I just had such a clear realization that this who I am now…an old(er) woman in my reindeer pajama pants, a tie-dyed shirt, hiking boots, with the ensemble completed by my comfy, old faithful snowman bathrobe, outside filling up the bird feeders. And I’m so much more than fine with this. I’m contented, happy.
It’s Monday morning. I’m sitting on my porch and realize it’s quieter than most Mondays. It sounds and feels more like a Sunday, but it’s Memorial Day, the time for remembrance and honor, a day off work and school for many, a day of barbecues and picnics and the kick-off of the summer vacation season for others.
Even though this is a more somber holiday, and in fact I’ve often wondered if it’s appropriate to say Happy Memorial Day when we are honoring people who have died, there is that holiday expectant feeling in the air for me. It happens without intention. The occasional car I hear, I wonder, where are they going? What are their plans this day, this week?
The weather is cool, like earlier spring, so that I could almost use a sweater, as I have goosebumps on my arms. The begonias and Christmas cacti here on the porch seem none the worse for wear, though, after a chillier night and morning.
I love the mornings, the way the young sunlight filters through the trees, the glimpses of pale blue sky. I adore the stillness and quiet, though traffic is picking up, and I hear machinery running across the road somewhere, the occasional human voice and slamming door, then suddenly it’s quiet again for a brief few seconds, which seems right for a day of memorial. I’m alone, yet I’m not. Nature is all around, and its own little sounds of bird call and breeze are comforting and nurturing. The birds know nothing of Memorial Day as they sing and call and chirp and flit from tree to tree, nor the bunny as he basks in the sun over in the driveway, nor all the other little critters in the yard and trees, as Nature goes about another day.
I’m thankful for this day, this time, and for all those who gave their lives to help make this life possible for me.
Yesterday, I was reminded of this quote from Thoreau (a quote I’ve actually shared before):
“The true harvest of my daily life is somewhat as intangible and indescribable as the tints of morning or evening. It is a little star-dust caught, a segment of the rainbow which I have clutched.”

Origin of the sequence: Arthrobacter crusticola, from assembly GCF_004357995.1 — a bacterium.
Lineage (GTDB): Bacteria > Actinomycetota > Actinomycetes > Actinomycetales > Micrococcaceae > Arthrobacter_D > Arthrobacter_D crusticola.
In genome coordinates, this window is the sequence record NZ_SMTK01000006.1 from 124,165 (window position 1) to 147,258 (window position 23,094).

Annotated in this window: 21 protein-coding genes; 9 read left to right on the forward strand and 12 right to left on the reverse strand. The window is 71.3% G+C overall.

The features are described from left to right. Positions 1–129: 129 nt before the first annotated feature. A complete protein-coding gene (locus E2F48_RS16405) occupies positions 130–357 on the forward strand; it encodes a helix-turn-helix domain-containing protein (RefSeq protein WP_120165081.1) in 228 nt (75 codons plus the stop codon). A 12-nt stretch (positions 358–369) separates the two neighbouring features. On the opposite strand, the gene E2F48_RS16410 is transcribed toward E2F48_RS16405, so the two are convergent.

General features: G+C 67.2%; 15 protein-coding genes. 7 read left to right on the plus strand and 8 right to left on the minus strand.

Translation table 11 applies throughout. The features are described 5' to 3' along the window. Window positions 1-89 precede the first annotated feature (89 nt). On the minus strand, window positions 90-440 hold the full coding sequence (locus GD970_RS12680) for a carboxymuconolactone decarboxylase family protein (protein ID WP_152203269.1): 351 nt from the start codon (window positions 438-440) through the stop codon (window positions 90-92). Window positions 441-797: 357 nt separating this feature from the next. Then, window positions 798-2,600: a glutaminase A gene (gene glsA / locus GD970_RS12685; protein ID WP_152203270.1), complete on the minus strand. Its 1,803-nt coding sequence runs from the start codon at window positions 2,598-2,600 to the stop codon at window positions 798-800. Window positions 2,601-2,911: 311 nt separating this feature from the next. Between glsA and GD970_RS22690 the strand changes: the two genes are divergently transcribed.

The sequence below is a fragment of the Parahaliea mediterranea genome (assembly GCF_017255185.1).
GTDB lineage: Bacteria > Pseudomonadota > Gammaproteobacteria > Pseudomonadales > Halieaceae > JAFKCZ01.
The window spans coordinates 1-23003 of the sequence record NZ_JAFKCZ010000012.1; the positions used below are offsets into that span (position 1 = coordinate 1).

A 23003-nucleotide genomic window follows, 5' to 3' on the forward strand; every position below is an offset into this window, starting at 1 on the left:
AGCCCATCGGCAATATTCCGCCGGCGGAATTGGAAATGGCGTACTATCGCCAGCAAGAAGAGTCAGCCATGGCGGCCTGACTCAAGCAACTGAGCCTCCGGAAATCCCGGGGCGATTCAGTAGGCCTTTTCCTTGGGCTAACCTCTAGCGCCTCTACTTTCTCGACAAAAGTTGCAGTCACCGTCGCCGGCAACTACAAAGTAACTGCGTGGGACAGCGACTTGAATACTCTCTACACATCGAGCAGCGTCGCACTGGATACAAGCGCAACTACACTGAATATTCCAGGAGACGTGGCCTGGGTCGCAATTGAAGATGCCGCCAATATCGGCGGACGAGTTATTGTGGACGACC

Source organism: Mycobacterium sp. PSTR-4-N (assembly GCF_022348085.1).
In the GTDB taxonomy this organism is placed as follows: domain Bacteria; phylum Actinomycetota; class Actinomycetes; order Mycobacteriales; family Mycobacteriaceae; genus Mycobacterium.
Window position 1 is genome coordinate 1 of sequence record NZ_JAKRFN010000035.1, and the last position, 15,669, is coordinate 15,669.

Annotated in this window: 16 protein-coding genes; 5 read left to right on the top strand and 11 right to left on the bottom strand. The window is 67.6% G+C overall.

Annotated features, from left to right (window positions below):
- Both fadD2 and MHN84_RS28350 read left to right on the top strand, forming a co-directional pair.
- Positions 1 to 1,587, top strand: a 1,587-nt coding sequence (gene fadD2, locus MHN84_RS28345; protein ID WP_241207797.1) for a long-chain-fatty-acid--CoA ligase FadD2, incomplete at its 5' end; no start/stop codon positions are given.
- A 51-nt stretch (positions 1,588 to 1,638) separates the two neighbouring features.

It wasn’t a rainbow, although I’ve seen my fair share of beautiful ones here, but as I was driving up my hill I caught a flash of yellow. I stopped the car and this beautiful Iittle goldfinch was sitting on the branch of a shrub right by the driveway, then 2 more flew over and the three of them went flying off together. I would have loved to get a photo, but I didn’t dare move and startle them. Besides, sometimes it’s okay to not have a picture but simply a memory, like a delicious little secret between Nature and me. I see lots of birds in my yard, but it’s very rare to see goldfinches and never that close. It was just such a perfect little unexpected moment as I went about my day. True harvest indeed.
I love this article about the “Rock City barns” from Smoky Mountain News SMNXtra, written by Cliff Kevill, especially this line:
“To spot one of these sentinels is to catch a glimpse of a time gone by when families in sedans and station wagons took to two-lane highways in search of adventure.”
Makes me feel nostalgic, bringing back lots of good memories. I come from a family, apparently going back a couple of generations, who liked to pile in the car and go on a ride — day trips, weekend getaways, Sunday afternoons. Later, after 4-lane highways made their appearance, I always wanted to go what I would call “the people way” — which meant 2-lane roads through small towns and the countryside in between, away from the highway. I always felt the 4-lane was boring and not too interesting to view out my backseat window. I still feel that way. These trips embraced western North Carolina, eastern Tennessee, northern Georgia, and parts of South Carolina.
I can’t really think back about my life over the years without remembering road trips to special and beautiful places with family, both as a child and as an adult, and every one of them was an adventure, accompanied by a sense of anticipation and excitement. Who knew what the day might bring?
When my parents were in their 70s, I was the driver and they were the passengers, and we all still enjoyed taking off on an adventure of a day trip somewhere, usually involving at least in part a previously untraveled (by us) road as well as a fair amount of reminiscing. Now that my parents have passed on, these are precious memories I can hold on to.
Oh, and by the way, yes, I have actually been to Rock City.